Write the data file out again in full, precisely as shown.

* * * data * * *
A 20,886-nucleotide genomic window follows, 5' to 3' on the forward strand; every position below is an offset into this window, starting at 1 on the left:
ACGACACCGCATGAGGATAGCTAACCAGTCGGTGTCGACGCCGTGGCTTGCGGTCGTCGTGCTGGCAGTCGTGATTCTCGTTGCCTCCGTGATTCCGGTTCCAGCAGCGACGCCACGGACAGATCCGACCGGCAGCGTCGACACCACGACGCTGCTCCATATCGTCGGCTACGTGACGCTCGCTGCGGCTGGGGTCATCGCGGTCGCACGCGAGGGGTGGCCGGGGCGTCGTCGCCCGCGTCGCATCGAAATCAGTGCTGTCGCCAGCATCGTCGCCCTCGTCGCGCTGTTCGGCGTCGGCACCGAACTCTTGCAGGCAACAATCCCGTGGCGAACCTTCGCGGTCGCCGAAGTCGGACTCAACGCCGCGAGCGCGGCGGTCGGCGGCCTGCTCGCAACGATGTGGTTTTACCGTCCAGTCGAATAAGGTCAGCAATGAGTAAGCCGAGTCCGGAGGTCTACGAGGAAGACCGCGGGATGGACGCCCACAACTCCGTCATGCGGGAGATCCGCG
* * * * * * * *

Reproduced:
A 20,886-nucleotide genomic window follows, 5' to 3' on the forward strand; every position below is an offset into this window, starting at 1 on the left:
ACGACACCGCATGAGGATAGCTAACCAGTCGGTGTCGACGCCGTGGCTTGCGGTCGTCGTGCTGGCAGTCGTGATTCTCGTTGCCTCCGTGATTCCGGTTCCAGCAGCGACGCCACGGACAGATCCGACCGGCAGCGTCGACACCACGACGCTGCTCCATATCGTCGGCTACGTGACGCTCGCTGCGGCTGGGGTCATCGCGGTCGCACGCGAGGGGTGGCCGGGGCGTCGTCGCCCGCGTCGCATCGAAATCAGTGCTGTCGCCAGCATCGTCGCCCTCGTCGCGCTGTTCGGCGTCGGCACCGAACTCTTGCAGGCAACAATCCCGTGGCGAACCTTCGCGGTCGCCGAAGTCGGACTCAACGCCGCGAGCGCGGCGGTCGGCGGCCTGCTCGCAACGATGTGGTTTTACCGTCCAGTCGAATAAGGTCAGCAATGAGTAAGCCGAGTCCGGAGGTCTACGAGGAAGACCGCGGGATGGACGCCCACAACTCCGTCATGCGGGAGATCCGCG